First and second reading has been given to a rezoning application that would see a new hotel built on this vacant lot on Campbell River’s waterfront near Hidden Harbour. Photo by Mike Davies/Campbell River Mirror

New hotel possibly on its way to Campbell River waterfront

Council has given first and second reading to rezoning that would see new hotel built on old highway

City council has given first and second reading to a rezoning application that could pave the way for a new hotel to be built on the South Island Highway near Hidden Harbour.

The two-acre property at 220 Island Highway South is currently zoned RM-3, which is the designation for medium to high-rise residences – typically three to six-storey apartment complexes – but the applicant would like to see that changed to C-6 so they can build a hotel.

The C-6 designation is for “highway-related tourist accomodation and related ancillary uses and facilities,” based on the city’s zoning bylaws. Because the lot is located south of the Evergreen Road right of way, the maximum height of the building cannot exceed three metres below the “top of ridge” at the west side of the property, as determined by city staff in collaboration with BC Land Surveyors.

City staff was recommending the rezoning process proceed citing “a general need for higher-end hotels in the city,” saying Campbell River has been experiencing a “signigicant rise in hotel occupancy over the past few years, particularly in the summer months”

According to statistics provided in the report, Campbell River had the highest hotel occupancy rate anywhere in the province – 97 per cent – in August 2017, and this rezoning proposal “responds to a growing demand for tourism accomodation in the city.”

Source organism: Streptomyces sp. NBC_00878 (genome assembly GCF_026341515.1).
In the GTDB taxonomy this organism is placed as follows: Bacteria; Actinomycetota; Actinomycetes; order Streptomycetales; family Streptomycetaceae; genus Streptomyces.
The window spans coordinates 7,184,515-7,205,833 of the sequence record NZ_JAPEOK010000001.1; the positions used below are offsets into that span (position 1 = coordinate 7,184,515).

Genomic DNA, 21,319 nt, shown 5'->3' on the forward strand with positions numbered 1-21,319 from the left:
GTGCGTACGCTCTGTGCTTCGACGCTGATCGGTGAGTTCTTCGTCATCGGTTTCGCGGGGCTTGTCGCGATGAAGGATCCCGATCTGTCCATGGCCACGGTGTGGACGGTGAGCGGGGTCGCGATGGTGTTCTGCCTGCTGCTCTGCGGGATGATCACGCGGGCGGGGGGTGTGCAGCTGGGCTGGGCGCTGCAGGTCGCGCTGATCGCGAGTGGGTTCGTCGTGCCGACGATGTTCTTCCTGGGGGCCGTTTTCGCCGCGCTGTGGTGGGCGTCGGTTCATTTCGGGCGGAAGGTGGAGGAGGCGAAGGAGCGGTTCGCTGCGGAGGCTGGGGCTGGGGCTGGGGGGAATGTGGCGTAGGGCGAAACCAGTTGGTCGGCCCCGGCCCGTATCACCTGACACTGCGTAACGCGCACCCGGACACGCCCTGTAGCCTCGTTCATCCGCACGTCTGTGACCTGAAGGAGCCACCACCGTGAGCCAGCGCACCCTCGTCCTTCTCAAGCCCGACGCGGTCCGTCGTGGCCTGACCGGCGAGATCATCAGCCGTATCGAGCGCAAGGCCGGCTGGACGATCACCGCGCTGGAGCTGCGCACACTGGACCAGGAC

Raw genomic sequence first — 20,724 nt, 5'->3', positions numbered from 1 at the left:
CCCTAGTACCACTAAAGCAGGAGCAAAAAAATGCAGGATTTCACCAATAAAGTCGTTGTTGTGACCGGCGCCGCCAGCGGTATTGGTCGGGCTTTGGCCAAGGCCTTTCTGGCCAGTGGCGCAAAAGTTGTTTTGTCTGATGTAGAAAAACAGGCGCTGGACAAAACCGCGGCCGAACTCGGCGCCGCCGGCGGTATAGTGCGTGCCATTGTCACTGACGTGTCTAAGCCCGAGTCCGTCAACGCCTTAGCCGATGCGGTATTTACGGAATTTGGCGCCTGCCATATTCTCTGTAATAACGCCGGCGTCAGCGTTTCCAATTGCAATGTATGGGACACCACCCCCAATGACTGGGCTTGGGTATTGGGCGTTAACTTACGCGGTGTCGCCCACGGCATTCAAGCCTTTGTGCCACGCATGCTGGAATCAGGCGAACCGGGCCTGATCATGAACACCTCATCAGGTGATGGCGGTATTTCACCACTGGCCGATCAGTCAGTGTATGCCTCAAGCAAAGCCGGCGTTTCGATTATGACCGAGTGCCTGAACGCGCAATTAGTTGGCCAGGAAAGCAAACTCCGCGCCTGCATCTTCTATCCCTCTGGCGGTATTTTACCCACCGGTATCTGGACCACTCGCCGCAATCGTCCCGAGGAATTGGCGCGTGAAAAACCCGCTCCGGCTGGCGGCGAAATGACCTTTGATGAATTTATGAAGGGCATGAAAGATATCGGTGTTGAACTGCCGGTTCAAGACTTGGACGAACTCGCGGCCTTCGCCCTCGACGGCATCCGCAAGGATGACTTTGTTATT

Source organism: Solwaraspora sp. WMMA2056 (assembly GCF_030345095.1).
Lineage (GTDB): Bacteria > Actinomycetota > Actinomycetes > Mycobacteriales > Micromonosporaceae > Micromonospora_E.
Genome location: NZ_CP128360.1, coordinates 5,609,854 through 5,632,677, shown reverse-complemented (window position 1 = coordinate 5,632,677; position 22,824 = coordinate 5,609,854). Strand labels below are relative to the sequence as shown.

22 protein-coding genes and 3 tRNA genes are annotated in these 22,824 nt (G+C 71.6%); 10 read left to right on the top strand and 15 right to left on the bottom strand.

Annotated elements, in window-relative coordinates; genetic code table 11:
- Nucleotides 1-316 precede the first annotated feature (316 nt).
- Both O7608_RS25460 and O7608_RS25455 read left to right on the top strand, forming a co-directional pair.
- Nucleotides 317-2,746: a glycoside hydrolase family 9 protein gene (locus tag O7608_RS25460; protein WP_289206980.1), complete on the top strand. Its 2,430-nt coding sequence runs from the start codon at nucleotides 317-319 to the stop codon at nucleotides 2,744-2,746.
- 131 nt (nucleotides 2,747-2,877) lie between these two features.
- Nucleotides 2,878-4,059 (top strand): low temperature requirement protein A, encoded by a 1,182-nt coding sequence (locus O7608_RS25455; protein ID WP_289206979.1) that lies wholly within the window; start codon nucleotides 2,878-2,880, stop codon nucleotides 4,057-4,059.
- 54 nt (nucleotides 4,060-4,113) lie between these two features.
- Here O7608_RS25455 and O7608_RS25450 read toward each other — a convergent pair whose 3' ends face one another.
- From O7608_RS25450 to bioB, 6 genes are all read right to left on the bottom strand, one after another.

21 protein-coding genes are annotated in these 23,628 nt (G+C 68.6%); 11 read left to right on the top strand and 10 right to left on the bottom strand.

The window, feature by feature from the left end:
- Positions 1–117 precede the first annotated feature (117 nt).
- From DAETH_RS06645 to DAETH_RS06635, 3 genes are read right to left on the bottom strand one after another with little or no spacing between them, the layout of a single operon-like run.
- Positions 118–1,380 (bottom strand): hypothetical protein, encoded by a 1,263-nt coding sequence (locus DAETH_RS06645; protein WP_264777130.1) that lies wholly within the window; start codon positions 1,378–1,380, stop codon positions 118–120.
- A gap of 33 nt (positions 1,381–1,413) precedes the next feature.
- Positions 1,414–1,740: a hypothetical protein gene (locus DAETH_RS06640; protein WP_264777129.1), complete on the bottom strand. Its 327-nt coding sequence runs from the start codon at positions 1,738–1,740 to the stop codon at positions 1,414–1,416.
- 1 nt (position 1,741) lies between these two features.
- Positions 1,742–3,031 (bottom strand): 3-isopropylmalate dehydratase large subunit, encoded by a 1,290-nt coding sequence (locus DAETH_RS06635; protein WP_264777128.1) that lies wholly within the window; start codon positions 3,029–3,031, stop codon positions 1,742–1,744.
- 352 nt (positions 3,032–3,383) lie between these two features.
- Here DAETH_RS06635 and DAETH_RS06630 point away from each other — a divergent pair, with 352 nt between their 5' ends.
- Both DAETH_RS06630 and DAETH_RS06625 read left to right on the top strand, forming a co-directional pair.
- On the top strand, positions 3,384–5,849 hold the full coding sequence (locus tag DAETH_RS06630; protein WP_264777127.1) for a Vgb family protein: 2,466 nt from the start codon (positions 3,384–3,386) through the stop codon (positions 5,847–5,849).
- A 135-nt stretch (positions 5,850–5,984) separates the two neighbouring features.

The development of the hotel would also trigger improvements to Pinecrest Road, which currently terminates above the ridge behind the northwest corner of the property, according to the staff report. Those improvements will result in a new pedestrian access route from the end of Pinecrest Road down to the highway.

“While steep grades within the road dedication render the construction of a road for vehicular access infeasible,” the report says, “the applicant will be required to construct a pedestrian connection that will likely feature stairs … (to) provide connectivity between the existing neighbourhood (above the top of ridge) and the Seawalk along the Island Highway.”

Because the property is a “hooked” lot that includes a portion of land across the highway on the waterfront, improvements by the developer would normally be required on that side of the road, as well, but the staff report says the city may be interested in acquiring the portion of the property across the highway to relive the developer of this requirement and allow the city itself to perform walkway enhancements, sea level rise mitigation and the installation of on-street parking.

Council agreed that the rezoning should proceed to public hearing to receive feedback on the proposal.